"This attack occurred even though the locations of our troops had been coordinated with Russian officials in the field," Turkish Defense Minister Akar asserted.
"We fought Russia 16 times in the past, and we will do it again, our vengeance will be quite terrible," Erdogan's foreign affairs adviser, Mesut Casin, said in a television interview.
The Turkish president himself has avoided wielding harsh rhetoric against Moscow, notes former senior Turkish diplomat Aydin Selcen, who is now an analyst and host for Turkish online network Medyascope.
"It should be emphasized we didn't hear from Ankara that it was the Russian planes attacking the Turkish armed forces," said Selcen. "Yet yes, there is no other possibility that the Russian air forces are the ones attacking the Turkish armed forces. The fact that Ankara doesn't declare this officially means that they are trying to avoid an all-out breakdown with Moscow."
Russian and Turkish diplomats all week were engaged in efforts to end the violence in the Syrian city of Idlib. Moscow is expected to present again to Ankara its proposal of creating a narrow buffer zone in Idlib along Turkey's border for rebels and their families to withdraw. But analysts say Ankara remains vehemently opposed.
"The Syrian border with Turkey is still extremely porous, and there is no guarantee those people will stay there with Assad breathing down their necks," said analyst Atilla Yesilada of Global Source Partners. "You are essentially condemning these people to an eternal life of joblessness which offers them no future. And what would you do if Assad tanks moved into these camps?"
With Turkey already hosting over three and half million Syrians who fled the civil war, Erdogan has said his country can take no more.
Idlib hosts over three million Syrians, the United Nations said this month. Nearly a million had been forced from their homes from recent fighting, many of whom are already on the Turkish border.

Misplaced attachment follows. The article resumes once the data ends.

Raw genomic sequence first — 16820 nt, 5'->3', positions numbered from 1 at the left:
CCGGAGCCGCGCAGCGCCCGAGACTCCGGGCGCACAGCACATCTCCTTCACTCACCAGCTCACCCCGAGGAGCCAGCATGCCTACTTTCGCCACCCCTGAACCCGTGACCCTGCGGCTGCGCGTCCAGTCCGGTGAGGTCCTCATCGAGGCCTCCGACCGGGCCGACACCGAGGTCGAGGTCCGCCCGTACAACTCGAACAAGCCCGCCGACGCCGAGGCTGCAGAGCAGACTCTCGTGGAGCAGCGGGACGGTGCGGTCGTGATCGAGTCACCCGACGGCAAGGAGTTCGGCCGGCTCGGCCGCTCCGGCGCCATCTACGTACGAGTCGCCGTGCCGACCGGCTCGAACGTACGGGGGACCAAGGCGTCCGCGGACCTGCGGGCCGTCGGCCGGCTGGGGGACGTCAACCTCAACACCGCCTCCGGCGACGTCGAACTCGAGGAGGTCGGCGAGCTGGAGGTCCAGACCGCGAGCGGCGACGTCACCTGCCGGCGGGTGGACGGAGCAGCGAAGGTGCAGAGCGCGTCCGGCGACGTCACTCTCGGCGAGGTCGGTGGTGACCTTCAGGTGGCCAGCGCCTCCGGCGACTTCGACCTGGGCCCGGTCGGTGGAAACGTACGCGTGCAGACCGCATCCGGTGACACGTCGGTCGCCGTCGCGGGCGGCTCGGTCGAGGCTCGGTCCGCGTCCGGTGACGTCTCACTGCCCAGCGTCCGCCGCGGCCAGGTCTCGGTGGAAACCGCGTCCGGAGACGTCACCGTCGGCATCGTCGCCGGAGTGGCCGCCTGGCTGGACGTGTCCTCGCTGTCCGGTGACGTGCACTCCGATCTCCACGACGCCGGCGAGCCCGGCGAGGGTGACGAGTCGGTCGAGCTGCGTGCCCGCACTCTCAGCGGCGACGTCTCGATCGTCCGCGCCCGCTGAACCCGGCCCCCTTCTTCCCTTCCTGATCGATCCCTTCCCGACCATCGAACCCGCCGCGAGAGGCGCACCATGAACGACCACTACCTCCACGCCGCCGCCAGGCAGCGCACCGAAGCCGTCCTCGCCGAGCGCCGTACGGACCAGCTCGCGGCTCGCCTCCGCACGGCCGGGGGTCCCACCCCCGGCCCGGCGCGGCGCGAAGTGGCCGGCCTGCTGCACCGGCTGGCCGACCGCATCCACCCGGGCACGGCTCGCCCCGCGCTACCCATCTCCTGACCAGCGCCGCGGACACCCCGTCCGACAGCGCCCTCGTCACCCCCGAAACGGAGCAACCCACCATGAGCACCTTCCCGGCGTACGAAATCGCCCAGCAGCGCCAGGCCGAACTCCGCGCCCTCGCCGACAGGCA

In a move seen as putting pressure on the European Union, the spokesman of the ruling AKP Omer Celik declared Friday that Turkey is "no longer able to hold refugees" seeking to enter Europe. Local media reported free buses were being provided to take people to the border or sea crossing points to Greece.
Hundreds of refugees and migrants have already moved to Greek and Bulgarian borders.
Ankara is looking to its western allies to support its forces in Syria. "The international community must act to protect civilians and impose a no-fly-zone," tweeted Altun.
Turkey called for an emergency meeting of NATO Friday, but while receiving words of solidarity, no concrete measures of support were agreed on.
Erdogan has recently called for the deployment of American Patriot missile system to offer protection for Syrian civilians and Turkish forces on the ground in Idlib.
But experts warn that there appears little support for any action that brings the risk of a military confrontation with Russian forces. Underlining Moscow's commitment to Damascus, Friday saw two of Russia's warships pass through Istanbul en route to Syria to reinforce its Syrian military presence.
VOA's Steve Herman contributed to this report.